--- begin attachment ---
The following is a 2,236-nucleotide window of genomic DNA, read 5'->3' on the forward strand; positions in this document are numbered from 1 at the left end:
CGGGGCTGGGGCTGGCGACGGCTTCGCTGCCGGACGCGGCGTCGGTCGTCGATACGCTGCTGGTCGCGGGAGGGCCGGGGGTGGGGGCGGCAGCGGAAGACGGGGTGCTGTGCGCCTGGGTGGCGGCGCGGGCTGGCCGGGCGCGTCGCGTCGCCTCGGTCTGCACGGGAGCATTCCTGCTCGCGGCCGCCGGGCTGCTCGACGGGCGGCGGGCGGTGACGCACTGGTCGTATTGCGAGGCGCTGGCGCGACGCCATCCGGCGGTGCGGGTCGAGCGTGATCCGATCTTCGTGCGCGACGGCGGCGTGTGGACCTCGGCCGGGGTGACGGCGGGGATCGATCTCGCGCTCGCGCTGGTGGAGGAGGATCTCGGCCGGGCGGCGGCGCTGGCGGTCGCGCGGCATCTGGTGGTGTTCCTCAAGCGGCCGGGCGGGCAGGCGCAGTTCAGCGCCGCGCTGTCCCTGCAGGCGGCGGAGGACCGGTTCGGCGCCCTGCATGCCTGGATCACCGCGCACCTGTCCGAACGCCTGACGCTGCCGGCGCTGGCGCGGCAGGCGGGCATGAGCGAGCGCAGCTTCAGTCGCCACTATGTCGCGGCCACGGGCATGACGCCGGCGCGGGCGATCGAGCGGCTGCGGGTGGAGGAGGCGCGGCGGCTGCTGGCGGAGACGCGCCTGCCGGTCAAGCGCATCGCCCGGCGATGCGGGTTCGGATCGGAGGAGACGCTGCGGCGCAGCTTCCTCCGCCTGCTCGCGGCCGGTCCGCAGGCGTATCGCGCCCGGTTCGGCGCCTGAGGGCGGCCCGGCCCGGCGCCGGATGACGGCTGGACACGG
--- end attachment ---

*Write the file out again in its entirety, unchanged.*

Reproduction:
The following is a 2,236-nucleotide window of genomic DNA, read 5'->3' on the forward strand; positions in this document are numbered from 1 at the left end:
CGGGGCTGGGGCTGGCGACGGCTTCGCTGCCGGACGCGGCGTCGGTCGTCGATACGCTGCTGGTCGCGGGAGGGCCGGGGGTGGGGGCGGCAGCGGAAGACGGGGTGCTGTGCGCCTGGGTGGCGGCGCGGGCTGGCCGGGCGCGTCGCGTCGCCTCGGTCTGCACGGGAGCATTCCTGCTCGCGGCCGCCGGGCTGCTCGACGGGCGGCGGGCGGTGACGCACTGGTCGTATTGCGAGGCGCTGGCGCGACGCCATCCGGCGGTGCGGGTCGAGCGTGATCCGATCTTCGTGCGCGACGGCGGCGTGTGGACCTCGGCCGGGGTGACGGCGGGGATCGATCTCGCGCTCGCGCTGGTGGAGGAGGATCTCGGCCGGGCGGCGGCGCTGGCGGTCGCGCGGCATCTGGTGGTGTTCCTCAAGCGGCCGGGCGGGCAGGCGCAGTTCAGCGCCGCGCTGTCCCTGCAGGCGGCGGAGGACCGGTTCGGCGCCCTGCATGCCTGGATCACCGCGCACCTGTCCGAACGCCTGACGCTGCCGGCGCTGGCGCGGCAGGCGGGCATGAGCGAGCGCAGCTTCAGTCGCCACTATGTCGCGGCCACGGGCATGACGCCGGCGCGGGCGATCGAGCGGCTGCGGGTGGAGGAGGCGCGGCGGCTGCTGGCGGAGACGCGCCTGCCGGTCAAGCGCATCGCCCGGCGATGCGGGTTCGGATCGGAGGAGACGCTGCGGCGCAGCTTCCTCCGCCTGCTCGCGGCCGGTCCGCAGGCGTATCGCGCCCGGTTCGGCGCCTGAGGGCGGCCCGGCCCGGCGCCGGATGACGGCTGGACACGG